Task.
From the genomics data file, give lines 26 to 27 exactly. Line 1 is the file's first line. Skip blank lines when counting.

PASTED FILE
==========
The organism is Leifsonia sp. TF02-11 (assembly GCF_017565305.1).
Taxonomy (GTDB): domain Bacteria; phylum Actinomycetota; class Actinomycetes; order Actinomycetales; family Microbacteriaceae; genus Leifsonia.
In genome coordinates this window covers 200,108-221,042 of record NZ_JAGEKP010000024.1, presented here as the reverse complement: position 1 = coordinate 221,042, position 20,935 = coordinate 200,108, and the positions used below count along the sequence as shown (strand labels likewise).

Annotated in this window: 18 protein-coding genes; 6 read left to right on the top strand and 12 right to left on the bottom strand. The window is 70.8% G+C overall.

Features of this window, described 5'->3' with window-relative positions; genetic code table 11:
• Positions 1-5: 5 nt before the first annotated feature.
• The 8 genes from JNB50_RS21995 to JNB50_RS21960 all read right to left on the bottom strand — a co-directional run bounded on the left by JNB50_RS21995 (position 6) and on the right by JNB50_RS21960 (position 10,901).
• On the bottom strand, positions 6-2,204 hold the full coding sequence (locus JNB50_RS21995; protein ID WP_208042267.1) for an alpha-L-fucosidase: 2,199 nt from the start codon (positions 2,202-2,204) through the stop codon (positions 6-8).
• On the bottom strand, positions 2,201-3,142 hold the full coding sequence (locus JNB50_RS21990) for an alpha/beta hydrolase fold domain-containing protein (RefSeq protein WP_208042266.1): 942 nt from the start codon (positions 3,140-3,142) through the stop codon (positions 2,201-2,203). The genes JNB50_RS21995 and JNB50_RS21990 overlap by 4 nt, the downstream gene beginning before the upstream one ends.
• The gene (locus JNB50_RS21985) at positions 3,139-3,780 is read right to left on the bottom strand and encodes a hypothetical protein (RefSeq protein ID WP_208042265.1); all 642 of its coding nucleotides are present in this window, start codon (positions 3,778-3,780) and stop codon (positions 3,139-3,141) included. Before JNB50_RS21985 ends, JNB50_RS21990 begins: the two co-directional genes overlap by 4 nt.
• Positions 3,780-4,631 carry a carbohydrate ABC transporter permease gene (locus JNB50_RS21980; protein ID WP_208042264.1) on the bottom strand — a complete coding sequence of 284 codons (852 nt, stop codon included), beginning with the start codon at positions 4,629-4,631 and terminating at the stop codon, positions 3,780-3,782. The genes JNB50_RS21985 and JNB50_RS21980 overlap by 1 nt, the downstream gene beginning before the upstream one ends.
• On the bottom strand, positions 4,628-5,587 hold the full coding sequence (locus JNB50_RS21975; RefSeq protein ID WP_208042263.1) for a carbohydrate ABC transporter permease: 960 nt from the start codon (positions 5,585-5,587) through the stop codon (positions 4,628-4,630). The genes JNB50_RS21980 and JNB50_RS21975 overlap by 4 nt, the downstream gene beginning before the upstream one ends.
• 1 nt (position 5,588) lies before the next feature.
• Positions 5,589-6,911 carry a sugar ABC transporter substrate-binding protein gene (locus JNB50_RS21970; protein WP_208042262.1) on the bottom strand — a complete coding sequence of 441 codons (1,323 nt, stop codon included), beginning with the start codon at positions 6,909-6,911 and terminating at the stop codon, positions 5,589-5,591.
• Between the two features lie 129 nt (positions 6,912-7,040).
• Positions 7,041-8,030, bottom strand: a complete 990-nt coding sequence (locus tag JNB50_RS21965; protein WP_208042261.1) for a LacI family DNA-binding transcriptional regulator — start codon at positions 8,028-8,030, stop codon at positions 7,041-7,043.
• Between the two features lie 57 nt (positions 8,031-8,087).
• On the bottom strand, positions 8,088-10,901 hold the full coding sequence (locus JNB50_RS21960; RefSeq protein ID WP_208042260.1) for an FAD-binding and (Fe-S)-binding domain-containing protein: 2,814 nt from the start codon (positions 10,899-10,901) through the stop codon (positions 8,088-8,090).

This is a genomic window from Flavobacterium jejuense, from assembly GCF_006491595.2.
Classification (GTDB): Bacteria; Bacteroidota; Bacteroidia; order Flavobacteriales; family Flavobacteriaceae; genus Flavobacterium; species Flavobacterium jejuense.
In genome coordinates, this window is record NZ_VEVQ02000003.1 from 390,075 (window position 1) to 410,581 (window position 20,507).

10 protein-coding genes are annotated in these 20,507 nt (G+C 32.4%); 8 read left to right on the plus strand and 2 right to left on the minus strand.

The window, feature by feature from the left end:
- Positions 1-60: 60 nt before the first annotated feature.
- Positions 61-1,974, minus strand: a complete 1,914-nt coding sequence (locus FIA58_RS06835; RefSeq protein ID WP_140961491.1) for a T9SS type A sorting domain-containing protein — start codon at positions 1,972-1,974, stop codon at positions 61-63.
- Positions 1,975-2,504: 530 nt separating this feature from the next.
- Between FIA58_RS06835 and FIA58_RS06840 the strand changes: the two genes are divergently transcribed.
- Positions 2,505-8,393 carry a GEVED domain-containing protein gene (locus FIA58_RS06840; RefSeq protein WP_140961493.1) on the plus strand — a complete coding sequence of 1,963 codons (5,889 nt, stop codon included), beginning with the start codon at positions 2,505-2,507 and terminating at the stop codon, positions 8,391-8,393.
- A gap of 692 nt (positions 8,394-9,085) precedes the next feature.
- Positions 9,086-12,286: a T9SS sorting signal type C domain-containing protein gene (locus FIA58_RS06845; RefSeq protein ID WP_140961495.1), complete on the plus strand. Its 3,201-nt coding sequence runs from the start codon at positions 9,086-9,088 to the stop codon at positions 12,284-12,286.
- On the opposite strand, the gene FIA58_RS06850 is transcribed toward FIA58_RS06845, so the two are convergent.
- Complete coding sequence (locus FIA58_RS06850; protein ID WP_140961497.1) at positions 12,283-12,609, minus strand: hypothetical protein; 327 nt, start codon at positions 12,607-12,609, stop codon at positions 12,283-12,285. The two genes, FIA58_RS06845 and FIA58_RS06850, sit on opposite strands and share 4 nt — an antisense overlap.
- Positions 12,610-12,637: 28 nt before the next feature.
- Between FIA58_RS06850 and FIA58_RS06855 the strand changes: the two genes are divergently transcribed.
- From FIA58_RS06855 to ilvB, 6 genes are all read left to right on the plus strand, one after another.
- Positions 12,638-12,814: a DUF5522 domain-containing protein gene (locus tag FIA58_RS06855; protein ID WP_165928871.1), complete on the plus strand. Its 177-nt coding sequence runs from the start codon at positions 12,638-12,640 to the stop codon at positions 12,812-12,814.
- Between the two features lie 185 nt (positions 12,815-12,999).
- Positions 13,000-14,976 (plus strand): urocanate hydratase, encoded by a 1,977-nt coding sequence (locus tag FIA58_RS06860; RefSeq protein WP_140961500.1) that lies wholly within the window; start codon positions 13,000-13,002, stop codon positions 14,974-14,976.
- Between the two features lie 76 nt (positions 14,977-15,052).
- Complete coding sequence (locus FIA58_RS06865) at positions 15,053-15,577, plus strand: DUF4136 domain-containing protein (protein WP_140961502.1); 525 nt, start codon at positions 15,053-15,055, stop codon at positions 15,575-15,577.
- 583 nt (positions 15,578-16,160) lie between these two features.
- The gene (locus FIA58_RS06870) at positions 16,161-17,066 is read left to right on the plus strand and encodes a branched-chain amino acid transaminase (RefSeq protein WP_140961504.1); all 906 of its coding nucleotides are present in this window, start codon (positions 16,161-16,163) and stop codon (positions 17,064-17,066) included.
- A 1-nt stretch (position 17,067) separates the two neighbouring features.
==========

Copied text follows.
- Positions 1,975-2,504: 530 nt separating this feature from the next.
- Between FIA58_RS06835 and FIA58_RS06840 the strand changes: the two genes are divergently transcribed.